You might have heard that Temple Run 2, the sequel to one of the most popular games on iOS, was released today. You might have even downloaded and had the same reaction as we did: ENOUGH IS ENOUGH! Canabalt was nice, but it’s time to move on. We have no beef in particular with the Temple Run franchise (and by franchise we mean a series that’s surely destined to clone itself eternally until the moment when a solar flare mercifully renders all of our iGadgets useless). It provided hours upon hour upon hours upon hours upon hours upon…
It boggles the mind.
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Sorry, what was I saying? Oh, right! Basically that the endless runner genre has jumped the shark. So far in playing Temple Run 2, I’ve swiped left to turn left, swiped right to turn right, flicked down to slide and up to jump, tilted my iPod to snag some jangle, and ran forward, which requires no action. I’ve watched a green meter fill up, which, like this game, goes on incessantly. In other words, it's exactly like Temple Run. The only changes I’ve seen is that now you can ride a zip line and a mine cart. Because nothing spells variety like riding in a steel bucket on wheels, and the number "2"!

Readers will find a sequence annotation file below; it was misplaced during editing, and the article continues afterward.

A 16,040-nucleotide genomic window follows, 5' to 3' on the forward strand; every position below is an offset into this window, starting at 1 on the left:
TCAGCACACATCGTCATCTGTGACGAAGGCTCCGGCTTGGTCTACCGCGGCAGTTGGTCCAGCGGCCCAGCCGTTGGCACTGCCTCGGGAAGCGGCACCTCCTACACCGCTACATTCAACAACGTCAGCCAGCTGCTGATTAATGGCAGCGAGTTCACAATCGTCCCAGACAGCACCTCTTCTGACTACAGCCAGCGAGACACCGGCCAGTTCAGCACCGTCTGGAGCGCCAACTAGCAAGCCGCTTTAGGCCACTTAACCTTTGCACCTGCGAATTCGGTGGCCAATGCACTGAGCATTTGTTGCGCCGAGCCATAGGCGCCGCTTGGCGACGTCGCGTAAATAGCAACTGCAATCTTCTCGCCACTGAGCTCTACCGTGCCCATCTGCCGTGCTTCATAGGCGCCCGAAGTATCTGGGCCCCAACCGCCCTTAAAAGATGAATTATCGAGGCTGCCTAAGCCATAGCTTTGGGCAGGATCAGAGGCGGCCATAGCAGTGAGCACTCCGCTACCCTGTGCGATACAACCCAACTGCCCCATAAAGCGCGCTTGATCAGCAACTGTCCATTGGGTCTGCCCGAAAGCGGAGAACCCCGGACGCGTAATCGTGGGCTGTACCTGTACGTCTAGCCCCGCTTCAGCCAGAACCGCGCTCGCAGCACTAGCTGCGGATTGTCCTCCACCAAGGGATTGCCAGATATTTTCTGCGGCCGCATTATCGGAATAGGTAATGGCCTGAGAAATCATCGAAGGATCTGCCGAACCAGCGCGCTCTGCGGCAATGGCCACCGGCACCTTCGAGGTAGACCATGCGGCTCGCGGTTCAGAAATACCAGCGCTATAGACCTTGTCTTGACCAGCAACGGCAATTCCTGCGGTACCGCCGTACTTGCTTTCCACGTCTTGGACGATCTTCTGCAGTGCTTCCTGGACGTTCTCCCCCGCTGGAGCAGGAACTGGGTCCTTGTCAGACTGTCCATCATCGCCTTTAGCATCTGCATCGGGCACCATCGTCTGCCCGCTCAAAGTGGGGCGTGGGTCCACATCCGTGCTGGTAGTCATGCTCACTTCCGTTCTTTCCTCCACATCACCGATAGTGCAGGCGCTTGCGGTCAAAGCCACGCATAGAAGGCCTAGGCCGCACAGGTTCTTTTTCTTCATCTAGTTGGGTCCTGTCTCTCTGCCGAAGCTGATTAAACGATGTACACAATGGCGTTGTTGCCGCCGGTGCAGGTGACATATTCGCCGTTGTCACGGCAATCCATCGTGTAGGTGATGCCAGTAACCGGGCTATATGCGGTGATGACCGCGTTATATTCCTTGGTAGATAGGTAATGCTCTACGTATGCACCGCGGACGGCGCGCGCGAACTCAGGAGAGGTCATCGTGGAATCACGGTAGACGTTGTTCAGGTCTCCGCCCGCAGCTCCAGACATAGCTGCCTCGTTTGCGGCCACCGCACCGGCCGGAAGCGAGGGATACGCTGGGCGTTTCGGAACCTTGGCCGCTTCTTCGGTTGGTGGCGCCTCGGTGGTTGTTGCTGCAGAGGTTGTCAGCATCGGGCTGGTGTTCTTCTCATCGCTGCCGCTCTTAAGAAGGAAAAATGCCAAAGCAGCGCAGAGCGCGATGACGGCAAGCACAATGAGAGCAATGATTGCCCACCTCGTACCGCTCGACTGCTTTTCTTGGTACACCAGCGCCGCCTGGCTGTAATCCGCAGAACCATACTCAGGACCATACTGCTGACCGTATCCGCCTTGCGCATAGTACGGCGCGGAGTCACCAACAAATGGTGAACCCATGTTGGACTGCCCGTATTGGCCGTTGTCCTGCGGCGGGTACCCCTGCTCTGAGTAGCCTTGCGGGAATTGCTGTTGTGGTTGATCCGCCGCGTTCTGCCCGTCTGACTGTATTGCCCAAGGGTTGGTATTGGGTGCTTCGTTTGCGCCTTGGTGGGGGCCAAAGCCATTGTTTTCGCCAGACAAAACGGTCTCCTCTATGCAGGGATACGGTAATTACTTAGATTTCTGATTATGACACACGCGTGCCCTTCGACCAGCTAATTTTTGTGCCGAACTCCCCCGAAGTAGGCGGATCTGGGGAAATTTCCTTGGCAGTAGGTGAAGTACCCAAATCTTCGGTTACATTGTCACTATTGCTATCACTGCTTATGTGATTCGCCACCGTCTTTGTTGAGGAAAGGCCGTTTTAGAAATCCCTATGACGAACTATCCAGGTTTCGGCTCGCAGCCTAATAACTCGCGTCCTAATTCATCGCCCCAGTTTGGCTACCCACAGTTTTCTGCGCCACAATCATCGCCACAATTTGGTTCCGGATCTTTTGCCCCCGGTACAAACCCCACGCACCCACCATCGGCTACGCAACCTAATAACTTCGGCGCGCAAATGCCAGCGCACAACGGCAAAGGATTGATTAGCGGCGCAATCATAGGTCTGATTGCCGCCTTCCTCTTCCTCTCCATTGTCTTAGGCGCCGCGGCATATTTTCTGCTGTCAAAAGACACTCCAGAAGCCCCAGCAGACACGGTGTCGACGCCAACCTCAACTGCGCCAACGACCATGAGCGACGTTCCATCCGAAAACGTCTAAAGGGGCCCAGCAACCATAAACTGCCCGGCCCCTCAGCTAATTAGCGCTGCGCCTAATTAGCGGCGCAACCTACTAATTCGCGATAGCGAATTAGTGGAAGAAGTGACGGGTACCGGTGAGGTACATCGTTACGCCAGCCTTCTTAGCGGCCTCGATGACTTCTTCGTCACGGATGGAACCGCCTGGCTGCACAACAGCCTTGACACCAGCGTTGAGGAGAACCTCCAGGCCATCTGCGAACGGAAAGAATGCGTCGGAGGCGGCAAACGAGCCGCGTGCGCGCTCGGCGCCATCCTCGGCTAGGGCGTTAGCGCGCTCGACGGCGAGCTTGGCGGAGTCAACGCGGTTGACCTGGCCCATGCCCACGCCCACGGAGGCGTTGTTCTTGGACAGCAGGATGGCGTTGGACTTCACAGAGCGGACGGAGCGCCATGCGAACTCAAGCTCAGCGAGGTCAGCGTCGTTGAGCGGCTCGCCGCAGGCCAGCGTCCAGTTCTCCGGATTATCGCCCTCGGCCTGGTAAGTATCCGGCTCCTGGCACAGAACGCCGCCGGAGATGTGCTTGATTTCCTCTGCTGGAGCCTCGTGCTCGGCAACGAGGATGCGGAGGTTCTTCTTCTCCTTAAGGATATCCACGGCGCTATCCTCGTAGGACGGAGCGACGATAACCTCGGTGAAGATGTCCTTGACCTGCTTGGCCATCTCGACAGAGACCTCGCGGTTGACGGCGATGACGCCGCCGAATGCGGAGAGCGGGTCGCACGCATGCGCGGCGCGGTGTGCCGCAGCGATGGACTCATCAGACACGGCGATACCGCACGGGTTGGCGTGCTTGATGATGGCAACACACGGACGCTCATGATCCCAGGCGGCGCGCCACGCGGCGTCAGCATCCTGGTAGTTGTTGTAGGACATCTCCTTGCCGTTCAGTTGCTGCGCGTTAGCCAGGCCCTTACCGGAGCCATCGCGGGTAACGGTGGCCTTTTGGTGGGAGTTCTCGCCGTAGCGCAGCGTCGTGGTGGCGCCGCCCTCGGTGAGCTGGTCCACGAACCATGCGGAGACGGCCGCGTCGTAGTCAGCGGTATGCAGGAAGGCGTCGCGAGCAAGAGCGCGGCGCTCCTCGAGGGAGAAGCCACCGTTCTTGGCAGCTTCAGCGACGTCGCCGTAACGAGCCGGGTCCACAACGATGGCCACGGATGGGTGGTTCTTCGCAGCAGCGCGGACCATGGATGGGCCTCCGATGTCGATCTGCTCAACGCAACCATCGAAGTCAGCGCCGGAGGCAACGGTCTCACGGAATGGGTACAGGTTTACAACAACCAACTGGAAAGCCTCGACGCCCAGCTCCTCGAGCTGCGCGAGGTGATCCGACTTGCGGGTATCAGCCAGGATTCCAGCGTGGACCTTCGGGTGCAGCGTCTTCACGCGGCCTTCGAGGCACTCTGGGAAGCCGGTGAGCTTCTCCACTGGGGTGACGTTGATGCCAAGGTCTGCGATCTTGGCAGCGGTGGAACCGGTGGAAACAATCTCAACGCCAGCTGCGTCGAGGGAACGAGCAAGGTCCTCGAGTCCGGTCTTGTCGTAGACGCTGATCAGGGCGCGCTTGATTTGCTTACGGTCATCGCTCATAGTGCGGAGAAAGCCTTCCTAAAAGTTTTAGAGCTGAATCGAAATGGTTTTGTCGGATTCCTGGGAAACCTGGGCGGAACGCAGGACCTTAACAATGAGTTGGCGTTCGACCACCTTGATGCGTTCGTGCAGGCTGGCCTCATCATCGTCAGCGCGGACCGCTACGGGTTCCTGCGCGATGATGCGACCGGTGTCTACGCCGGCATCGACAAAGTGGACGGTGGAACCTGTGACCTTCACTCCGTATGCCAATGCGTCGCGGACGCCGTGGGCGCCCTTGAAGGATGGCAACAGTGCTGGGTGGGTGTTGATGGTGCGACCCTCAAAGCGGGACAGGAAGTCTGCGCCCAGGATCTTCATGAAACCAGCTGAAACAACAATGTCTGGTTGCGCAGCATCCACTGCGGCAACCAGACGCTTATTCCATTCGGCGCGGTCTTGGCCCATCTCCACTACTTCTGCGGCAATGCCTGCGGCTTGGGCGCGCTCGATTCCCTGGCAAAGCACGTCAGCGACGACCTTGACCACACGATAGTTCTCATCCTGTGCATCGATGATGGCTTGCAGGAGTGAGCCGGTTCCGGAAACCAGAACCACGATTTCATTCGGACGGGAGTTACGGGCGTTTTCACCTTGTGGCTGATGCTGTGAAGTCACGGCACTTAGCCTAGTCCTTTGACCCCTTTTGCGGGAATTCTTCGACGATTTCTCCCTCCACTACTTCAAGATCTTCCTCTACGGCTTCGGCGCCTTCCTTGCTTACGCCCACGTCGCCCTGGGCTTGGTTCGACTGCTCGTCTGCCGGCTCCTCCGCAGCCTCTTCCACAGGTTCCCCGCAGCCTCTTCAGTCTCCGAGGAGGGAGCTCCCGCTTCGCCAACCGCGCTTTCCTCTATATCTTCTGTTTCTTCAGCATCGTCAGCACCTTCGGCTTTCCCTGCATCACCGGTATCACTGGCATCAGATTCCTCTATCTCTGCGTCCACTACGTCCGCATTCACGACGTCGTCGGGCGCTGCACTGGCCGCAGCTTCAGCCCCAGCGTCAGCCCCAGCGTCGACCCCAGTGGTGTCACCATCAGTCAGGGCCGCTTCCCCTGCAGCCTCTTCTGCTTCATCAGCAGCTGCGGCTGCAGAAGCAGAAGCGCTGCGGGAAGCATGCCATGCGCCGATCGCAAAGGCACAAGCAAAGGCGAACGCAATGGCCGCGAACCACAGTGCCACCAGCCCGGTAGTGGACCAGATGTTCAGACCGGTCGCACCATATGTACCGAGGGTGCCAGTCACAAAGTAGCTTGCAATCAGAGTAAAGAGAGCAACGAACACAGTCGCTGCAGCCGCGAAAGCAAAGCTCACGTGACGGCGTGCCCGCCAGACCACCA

I don’t know what it says about society that this game will likely take roost at the top of Apple’s App charts for many moons, but I have an idea. Yet, free-to-play mobile games aren’t the only culprit. We’ve tackled the issue before of how games of the finite variety are often too long as well. A good book or film, whatever the length, will arrest your attention for the duration.
It’s in the nature of games that, more or less, you’re going to go through approximately the same motions again and again, but you shouldn’t need to notice it. The games that get this right––like Spelunky, Analogue: A Hate Story, and Far Cry 3––have enough variety that you never stop to consider how you are jumping through the same hoop.
As for the endless runner genre, I think I’m done, at least until the inevitable release of Temple Run 3, when they miraculously add more tiki torches.